Injuries are not badges of honor, protecting your family is.

Frequently Asked L&I Questions (FAQ)

L&I FAQ’s 

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What is L&I

L&I is short for the Washington State Department of Labor & Industries. It is a quasi insurance system covering persons hurt on the job. Benefits include medical care, time loss compensation, permanent partial disability, vocational rehabilitation, pensions, and other payments. You paid a premium for these benefits. Insist on getting yours. L&I manages state fund cases and presides over self insured cases.

Who is covered by L&I?

Most workers are covered by L&I Insurance. You may have L&I insurance even if you think you don’t. Coverage is mandatory, and your employer is required to pay for it, either before or after you are injured.

  • Most workers are covered by L&I in Washington State. You may have L&I insurance even if your employer says you do not, and even if your employer has not paid for this coverage.
    Most employers don’t like L&I claims. Some will tell you that you do not have L&I coverage to discourage you from filing a claim. Don’t believe an employer who is not telling the truth.
  • You’re covered even if you work “under the table.”
    Common sense seems to say that if you work under the table, you have no L&I coverage. Common sense is wrong. If you’re a worker, you are covered, even if you work “under the table.”
  • You’re covered, even if you are undocumented and not a citizen.
  • If you are a worker, you are covered, with some exceptions.
  • The exceptions to manditory L&I insurance coverage are listed in RCW 51.12.020.

Is there more than one type of L&I Insurance?

There are two types of Washington State L&I insurance. The Department of Labor & Industries (L&I) is in charge of worker’s compensation in Washington State. Most L&I cases are state fund cases, handled by L&I claims managers. Some cases are self insured, handled by agents of the employer.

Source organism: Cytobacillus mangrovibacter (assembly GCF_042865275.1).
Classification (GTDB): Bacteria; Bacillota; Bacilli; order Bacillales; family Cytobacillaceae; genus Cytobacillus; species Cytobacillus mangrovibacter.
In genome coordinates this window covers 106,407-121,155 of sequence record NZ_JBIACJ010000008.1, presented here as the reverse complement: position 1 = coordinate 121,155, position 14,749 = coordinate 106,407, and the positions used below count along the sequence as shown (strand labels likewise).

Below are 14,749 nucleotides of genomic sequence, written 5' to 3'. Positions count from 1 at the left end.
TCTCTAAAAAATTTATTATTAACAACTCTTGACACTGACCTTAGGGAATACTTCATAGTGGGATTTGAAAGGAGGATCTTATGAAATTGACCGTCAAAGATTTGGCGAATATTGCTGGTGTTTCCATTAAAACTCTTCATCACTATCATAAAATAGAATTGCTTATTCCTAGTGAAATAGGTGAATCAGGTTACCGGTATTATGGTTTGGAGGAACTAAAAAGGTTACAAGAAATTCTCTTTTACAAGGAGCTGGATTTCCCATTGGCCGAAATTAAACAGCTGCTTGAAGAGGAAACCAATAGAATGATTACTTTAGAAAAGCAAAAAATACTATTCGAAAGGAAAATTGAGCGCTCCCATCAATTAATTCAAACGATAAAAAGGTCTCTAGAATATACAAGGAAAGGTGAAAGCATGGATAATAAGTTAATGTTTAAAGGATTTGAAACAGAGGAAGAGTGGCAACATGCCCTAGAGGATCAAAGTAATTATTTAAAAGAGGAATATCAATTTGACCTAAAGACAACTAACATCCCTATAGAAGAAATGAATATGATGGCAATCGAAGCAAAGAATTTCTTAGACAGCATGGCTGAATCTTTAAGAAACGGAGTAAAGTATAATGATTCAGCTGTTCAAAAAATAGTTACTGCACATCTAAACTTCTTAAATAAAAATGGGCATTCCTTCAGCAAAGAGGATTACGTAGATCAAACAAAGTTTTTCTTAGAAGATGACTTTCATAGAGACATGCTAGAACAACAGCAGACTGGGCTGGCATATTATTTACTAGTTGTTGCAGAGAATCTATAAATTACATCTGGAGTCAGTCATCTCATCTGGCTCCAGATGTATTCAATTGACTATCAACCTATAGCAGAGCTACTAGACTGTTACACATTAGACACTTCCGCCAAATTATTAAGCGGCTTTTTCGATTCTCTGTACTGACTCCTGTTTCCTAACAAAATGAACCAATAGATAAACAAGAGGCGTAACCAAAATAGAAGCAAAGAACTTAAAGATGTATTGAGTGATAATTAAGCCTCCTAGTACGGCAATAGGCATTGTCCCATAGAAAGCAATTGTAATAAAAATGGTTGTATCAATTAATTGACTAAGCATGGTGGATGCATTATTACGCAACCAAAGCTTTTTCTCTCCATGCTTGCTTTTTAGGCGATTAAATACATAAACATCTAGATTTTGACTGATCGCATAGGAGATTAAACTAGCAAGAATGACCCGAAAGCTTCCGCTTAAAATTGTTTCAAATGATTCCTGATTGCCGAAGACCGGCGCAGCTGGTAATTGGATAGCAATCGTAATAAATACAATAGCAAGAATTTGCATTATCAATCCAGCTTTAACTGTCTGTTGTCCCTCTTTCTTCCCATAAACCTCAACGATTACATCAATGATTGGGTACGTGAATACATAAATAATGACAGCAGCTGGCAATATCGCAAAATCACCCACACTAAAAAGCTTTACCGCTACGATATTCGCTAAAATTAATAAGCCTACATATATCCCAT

How do I file a claim?

To file a claim, you must see a doctor and complete a Labor & Industries accident report form. For state fund cases, most doctors have this form in their office. For self-insured employers, your employer should have the form you need. Complete your part of the form, then give it to the doctor’s office to complete their part of the form, and send it to Labor & Industries. It is also smart to report your injury to your employer as soon as possible. For additional information see STARTING AN L&I CLAIM.

Is there a deadline for L&I cases? 

For sure there is a deadline to file a claim. It is called the Statute of Limitations. There are two such statutes, one for injury and another for an occupational disease. For an injury you have one year from your injury date to file an L&I claim. For an occupational disease you have two years or longer, from the manifestation of your occupational disease, to file an l&I claim. 

What benefits does Labor & Industries provide to injured workers?

Labor and Industries can provide benefits such as medical coverage, time loss payments, permanent partial disability awards, vocational services, pensions, death payments, travel reimbursement, loss of earning power payments, and more. To find out more, see L&I BENEFITS.

Can I choose any doctor I want?

You may choose your own physician, from a limited pool of doctors, and have the medical bills for treatment and diagnostic testing paid for. The treatment you receive should be likely to improve your condition and the conditions treated need to be related to your job injury or occupational disease For more information, see MEDICAL CARE.

Does workers’ compensation pay for my lost wages?

Workers’ Compensation coverage will pay for 60 to 75 percent of what your wages were at the time of injury. This amount is limited and cannot exceed the state maximum rate. You should receive a check every two weeks, as long as you are properly certified as unable to work by your attending physician. For more information, see HOW DO I GET A FAIR TIME LOSS RATE?

When my claim closes, am I entitled to a monetary settlement?